Asians have surpassed Hispanics as the largest stream of new immigrants to the United States, pushing the population of Asian descent to a record 18.2 million and helping to make Asians the fastest-growing racial group in the country, according to a study released Tuesday by the Pew Research Center.
While Asian immigration has increased slightly in recent years, the shift in ranking is largely attributable to the sharp decline in Hispanic immigration, the study said.
About 430,000 Asians - or 36 percent of all new immigrants, legal and illegal - moved to the United States in 2010, compared with 370,000 Hispanics, or 31 percent of all new arrivals, the study said. Just three years earlier, the ratio was reversed: about 390,000 Asians immigrated in 2007, compared with 540,000 Hispanics.
Pew researchers estimated that Asian immigration surpassed Hispanic immigration by 2009. Taylor said in an interview on Monday that the delay in identifying this shift was due in part to the fact that the analysis relied on later demographic data, including the 2010 American Community Survey.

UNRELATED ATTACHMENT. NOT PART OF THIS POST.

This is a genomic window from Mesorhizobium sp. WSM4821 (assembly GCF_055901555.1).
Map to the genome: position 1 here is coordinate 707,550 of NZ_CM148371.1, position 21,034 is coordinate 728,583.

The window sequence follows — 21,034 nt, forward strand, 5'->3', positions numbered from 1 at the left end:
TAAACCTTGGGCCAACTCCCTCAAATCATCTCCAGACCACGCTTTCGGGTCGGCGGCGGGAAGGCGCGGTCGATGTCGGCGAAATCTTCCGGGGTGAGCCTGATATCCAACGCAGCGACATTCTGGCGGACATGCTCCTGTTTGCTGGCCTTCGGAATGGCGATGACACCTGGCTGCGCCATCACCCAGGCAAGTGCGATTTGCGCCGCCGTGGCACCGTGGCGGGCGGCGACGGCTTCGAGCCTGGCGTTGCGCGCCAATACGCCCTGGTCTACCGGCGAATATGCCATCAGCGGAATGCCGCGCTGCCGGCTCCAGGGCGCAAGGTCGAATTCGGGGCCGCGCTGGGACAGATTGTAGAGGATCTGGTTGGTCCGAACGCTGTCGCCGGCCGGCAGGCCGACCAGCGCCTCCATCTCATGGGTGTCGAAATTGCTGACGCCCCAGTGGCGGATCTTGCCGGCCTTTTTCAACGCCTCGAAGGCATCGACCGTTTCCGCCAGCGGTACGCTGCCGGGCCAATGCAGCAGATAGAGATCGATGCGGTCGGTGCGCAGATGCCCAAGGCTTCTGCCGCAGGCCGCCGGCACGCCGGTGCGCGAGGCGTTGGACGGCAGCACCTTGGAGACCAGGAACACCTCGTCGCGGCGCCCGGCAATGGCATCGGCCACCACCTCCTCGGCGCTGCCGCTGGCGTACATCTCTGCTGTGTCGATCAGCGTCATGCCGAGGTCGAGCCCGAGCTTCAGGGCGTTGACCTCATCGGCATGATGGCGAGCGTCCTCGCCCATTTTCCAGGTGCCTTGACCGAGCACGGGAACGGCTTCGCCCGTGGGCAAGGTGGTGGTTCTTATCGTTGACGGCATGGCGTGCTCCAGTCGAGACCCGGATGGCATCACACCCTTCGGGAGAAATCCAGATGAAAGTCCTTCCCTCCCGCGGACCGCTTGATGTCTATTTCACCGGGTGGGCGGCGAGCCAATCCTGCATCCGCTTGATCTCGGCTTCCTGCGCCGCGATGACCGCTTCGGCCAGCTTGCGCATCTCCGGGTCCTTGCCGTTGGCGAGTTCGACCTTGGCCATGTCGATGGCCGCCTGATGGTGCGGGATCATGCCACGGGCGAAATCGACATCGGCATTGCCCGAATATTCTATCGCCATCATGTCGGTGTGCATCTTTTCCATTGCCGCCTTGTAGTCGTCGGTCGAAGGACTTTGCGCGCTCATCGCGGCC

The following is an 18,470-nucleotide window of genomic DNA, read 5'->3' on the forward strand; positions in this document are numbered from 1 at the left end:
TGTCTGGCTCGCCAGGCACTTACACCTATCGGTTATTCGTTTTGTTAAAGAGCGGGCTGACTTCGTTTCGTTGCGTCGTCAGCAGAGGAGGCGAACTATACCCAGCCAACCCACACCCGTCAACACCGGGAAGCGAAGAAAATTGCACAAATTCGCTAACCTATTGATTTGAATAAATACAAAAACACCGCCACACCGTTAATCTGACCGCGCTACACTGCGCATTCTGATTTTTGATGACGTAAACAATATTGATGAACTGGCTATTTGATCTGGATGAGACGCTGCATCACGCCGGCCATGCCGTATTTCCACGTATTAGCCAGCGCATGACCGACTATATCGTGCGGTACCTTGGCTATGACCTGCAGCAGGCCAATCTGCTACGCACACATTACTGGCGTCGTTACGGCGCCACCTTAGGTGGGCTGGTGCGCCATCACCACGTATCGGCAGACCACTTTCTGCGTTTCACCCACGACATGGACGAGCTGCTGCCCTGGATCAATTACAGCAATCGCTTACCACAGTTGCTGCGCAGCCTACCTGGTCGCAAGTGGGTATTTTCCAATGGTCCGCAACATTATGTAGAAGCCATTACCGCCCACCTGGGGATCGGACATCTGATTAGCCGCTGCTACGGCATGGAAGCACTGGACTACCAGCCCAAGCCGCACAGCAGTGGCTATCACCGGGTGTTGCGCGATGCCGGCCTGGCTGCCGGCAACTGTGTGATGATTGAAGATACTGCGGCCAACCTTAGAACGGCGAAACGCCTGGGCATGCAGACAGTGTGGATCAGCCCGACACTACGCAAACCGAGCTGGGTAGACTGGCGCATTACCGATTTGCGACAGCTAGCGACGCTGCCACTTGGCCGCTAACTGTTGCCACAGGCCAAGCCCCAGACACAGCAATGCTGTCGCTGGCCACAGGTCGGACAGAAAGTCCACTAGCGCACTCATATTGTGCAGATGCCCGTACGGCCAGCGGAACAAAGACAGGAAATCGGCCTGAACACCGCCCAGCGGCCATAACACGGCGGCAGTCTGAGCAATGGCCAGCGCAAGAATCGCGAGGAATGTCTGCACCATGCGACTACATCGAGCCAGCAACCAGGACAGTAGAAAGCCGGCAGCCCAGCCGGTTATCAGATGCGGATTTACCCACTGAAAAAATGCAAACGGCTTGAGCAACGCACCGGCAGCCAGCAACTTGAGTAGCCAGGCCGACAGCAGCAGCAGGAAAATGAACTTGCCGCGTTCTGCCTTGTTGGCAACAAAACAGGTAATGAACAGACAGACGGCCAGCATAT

The findings are part of a study called "The Rise of Asian-Americans," a comprehensive analysis of the Asian population in the United States. The Pew Research Center is a nonpartisan organization in Washington that has provided some of the most reliable estimates for illegal immigration.
Drawing on Census Bureau and other government data as well as telephone surveys from Jan. 3 to March 27 of more than 3,500 people of Asian descent, the 214-page study found that Asians are the highest-earning and best-educated racial group in the country.
Among Asians 25 or older, 49 percent hold a college degree, compared with 28 percent of all people in that age range in the United States. Median annual household income among Asians is $66,000 versus $49,800 among the general population.
Indians, for instance, lead all other Asian subgroups in income and education, the report said. Indians, Japanese and Filipinos have lower poverty rates than the general public, while Koreans, Vietnamese and Chinese have higher poverty rates.
Taylor said there was still value in the macroanalysis.
"For better or worse, throughout our history, we've always used race as a prism to understand who we are," he said. "Anything that illuminates the latest immigration wave, that illuminates a growing race group, helps us to understand ourselves better."